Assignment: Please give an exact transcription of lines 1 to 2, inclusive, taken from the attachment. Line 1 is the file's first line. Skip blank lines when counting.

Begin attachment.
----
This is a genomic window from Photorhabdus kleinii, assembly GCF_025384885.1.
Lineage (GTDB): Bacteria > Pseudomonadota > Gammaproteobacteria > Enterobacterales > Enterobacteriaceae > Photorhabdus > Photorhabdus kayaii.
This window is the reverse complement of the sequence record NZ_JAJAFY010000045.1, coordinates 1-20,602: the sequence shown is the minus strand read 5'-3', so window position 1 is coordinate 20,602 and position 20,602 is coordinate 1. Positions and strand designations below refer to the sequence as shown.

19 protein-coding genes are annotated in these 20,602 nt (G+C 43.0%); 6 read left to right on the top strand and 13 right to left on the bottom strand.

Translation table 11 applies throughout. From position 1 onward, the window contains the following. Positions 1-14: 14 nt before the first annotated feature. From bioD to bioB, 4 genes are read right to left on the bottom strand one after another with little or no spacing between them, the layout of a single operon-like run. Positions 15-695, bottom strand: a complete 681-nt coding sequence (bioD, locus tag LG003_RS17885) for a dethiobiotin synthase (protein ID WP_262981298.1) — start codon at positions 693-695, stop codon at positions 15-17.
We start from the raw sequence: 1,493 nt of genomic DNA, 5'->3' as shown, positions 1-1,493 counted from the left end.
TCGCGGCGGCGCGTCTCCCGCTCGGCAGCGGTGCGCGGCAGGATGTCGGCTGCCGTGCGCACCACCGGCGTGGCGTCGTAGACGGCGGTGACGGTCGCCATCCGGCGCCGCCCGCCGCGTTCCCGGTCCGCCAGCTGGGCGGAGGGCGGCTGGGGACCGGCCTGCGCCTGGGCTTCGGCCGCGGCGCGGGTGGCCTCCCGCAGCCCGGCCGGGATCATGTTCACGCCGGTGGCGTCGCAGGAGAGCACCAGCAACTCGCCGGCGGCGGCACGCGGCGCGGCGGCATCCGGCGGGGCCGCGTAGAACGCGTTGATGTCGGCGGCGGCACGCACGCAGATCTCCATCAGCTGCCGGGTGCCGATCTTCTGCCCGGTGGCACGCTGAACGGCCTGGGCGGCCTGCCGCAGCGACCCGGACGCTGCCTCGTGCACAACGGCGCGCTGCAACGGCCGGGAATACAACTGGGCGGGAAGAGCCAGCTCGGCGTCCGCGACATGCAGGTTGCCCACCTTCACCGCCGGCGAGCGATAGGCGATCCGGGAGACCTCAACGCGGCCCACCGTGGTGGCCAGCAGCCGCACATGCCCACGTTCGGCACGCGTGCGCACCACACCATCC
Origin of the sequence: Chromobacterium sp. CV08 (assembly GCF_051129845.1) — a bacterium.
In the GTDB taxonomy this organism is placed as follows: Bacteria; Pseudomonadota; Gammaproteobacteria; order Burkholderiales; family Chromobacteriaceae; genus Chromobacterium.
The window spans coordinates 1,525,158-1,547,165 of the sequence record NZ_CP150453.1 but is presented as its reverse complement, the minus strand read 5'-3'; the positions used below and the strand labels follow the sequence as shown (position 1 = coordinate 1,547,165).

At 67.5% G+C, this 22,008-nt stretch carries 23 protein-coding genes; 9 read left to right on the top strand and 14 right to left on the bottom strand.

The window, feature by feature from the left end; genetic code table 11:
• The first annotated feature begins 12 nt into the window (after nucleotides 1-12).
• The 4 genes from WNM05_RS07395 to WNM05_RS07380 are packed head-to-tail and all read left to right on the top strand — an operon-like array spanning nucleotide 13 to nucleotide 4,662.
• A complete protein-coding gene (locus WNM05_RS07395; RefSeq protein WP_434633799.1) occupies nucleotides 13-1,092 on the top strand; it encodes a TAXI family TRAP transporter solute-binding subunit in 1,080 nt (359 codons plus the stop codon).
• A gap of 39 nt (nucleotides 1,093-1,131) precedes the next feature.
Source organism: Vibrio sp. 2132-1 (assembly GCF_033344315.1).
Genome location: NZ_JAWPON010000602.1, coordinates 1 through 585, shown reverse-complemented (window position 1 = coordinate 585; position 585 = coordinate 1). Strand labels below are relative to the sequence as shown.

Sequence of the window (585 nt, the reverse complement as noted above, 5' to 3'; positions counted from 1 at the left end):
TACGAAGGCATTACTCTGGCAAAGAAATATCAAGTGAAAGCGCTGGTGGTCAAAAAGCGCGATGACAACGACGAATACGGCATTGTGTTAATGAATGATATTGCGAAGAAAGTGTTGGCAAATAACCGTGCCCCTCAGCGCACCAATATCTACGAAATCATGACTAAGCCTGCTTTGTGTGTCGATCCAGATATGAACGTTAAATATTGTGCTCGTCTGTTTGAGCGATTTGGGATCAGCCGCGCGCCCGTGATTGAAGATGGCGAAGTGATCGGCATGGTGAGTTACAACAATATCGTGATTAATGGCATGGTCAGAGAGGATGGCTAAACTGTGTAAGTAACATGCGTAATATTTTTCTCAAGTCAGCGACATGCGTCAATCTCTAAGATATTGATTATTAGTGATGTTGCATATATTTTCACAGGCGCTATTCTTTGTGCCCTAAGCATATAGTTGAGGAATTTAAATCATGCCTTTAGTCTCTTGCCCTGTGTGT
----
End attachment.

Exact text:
This is a genomic window from Photorhabdus kleinii, assembly GCF_025384885.1.
Lineage (GTDB): Bacteria > Pseudomonadota > Gammaproteobacteria > Enterobacterales > Enterobacteriaceae > Photorhabdus > Photorhabdus kayaii.